Here’s a thought…what would happen to your writing if you could have people read it, rip it apart, and make valuable suggestions for improvement? What if you could do all this right from home? It’s the age of the Internet…why not?
That’s what I’m proposing. A Writing Group for brave individuals looking for a means to improve their writing based on the suggestions of others. A writing commentary. A coffee shop/book store/corner bar environment for those who haven’t yet found the right group of people to help advance their storytelling skills.
Here are the guidelines:
1. All comments must be helpful. “That’s really a good story!” doesn’t help a writer at all. What about the story speaks positively to you? What areas seem weak – either in description, plot pacing or grammar? Can you sympathize with the main character? Is the story worth telling? Is the story worth reading? After reading the story, what remains with you? Does it remind you of any other story? (could be a red flag.)
2. Any suggestions in the comments should be written as though you are face-to-face with this person. Remember that everyone will see your comments. No crude or openly offensive remarks are welcome, and will immediately ban that commenter from further participation. It costs nothing to be nice, especially when giving suggestions for improvement.
3. Before submitting a piece to be reviewed, comment on at least two other pieces. Obviously I will need a few people to volunteer their work so we can get this rolling, but hopefully no one will take their coveted advise and run, but return to give the same helpful opportunities to others.
4. Keep each piece for critique less than 2,500 words. This will be a challenge for many – including me. Sticking to a specific word count encourages (ok, forces) the writer to maximize the punch in each word. Try it! You might like it!
5. Come to the table with thick skin. Every writer writes from the heart. (If you’re not, then start over.) Because a writer is so close to the story, it’s difficult to see what is lacking, where improvements are necessary, what’s just not right. Learning this is not easy and a good critique can be painful. So is micro-abrasion and going to the dentist. It’s all an effort to become more than we are now. So suit up, gear up and send a piece of writing in!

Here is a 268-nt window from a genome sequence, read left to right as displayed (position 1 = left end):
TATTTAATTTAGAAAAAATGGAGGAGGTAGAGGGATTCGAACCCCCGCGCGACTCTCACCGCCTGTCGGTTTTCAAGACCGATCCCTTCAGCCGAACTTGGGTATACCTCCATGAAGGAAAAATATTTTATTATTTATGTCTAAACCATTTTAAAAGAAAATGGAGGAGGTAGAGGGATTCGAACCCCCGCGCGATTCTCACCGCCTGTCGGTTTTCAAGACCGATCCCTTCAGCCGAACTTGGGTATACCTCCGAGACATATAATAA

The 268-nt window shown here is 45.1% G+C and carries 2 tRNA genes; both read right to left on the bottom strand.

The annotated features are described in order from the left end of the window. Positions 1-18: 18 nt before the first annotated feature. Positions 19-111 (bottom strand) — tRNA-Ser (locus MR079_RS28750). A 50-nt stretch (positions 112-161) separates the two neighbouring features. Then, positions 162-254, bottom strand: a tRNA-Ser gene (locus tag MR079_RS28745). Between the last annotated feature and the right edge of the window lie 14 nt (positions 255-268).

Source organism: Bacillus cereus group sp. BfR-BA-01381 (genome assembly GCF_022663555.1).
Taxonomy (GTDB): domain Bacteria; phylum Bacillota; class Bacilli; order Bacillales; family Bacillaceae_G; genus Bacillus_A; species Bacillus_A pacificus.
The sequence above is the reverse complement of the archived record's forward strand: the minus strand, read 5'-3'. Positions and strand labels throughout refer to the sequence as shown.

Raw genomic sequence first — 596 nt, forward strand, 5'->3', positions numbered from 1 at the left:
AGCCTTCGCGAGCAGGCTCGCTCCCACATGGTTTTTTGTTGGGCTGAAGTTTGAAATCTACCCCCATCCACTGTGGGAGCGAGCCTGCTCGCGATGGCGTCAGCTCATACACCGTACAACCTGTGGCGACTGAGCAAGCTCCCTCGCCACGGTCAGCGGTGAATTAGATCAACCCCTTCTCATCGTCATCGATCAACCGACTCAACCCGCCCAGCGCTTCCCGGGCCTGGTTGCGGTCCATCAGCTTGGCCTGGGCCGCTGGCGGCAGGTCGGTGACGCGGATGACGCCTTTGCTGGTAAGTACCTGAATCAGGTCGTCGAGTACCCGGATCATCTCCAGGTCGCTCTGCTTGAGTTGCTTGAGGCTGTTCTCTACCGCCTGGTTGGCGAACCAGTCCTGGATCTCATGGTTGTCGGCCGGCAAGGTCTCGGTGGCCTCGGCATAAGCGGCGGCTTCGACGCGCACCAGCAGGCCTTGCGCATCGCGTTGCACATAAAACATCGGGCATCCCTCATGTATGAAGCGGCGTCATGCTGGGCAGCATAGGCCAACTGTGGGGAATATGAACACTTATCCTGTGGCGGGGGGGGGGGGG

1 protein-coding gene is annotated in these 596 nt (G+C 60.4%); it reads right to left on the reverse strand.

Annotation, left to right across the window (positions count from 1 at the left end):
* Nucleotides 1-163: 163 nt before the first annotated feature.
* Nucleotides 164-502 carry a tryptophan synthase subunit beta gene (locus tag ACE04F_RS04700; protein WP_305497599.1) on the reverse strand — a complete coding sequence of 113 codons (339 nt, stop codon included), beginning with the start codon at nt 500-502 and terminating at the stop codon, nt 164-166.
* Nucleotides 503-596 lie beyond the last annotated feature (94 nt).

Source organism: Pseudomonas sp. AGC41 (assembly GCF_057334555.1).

What types of stories can be critiqued here? We will stick to stories for children and young adults. If you are writing about vampires, werewolves or elicit teen love, this is not the place for you. Every story carries the weight of influence. What influence do you want your tale to have? Are you inspiring the young to seek out forbidden love or are you spinning a tale of adventure in which the characters must have virtuous qualities in order to survive? In this place, we prefer the latter.
What benefits will you gain? Hopefully a sense of community and a feel for how your writing appeals, or doesn’t appeal, to others. Ideally, this could be a safe place to try out a new idea or see if a current writing project is ready. If you are writing a novel, you obviously won’t be able to ask for a critique for the entire book, but this will give you a chance to try out chapter one or tweek a part of the story to be a stand-alone story, which can then be submitted for magazines or contests.
What does it cost? Nothing. Nada. Zip. Zero. Just a little time to share what your opinions on other’s writing. It’s a give-and-take relationship.
What if you disagree with the suggestions? Then disagree and move on. I don’t think men should wear capri pants, but that doesn’t stop them (sadly!).
If you are interested in participating in the Writer’s Critique Group, please email me: email@example.com I will put you on the schedule and post one story every Monday, which will remain open to comments as long as the Internet survives.
- What do you want from a writing group? (steelcitywriters.wordpress.com)
- Writing Groups (indiewritingblog.com)
- Writing Groups (torimcrae.wordpress.com)
- 6 Ways to Stomp Out Obstacles to Writing that Novel (jessicaschaubbooks.com)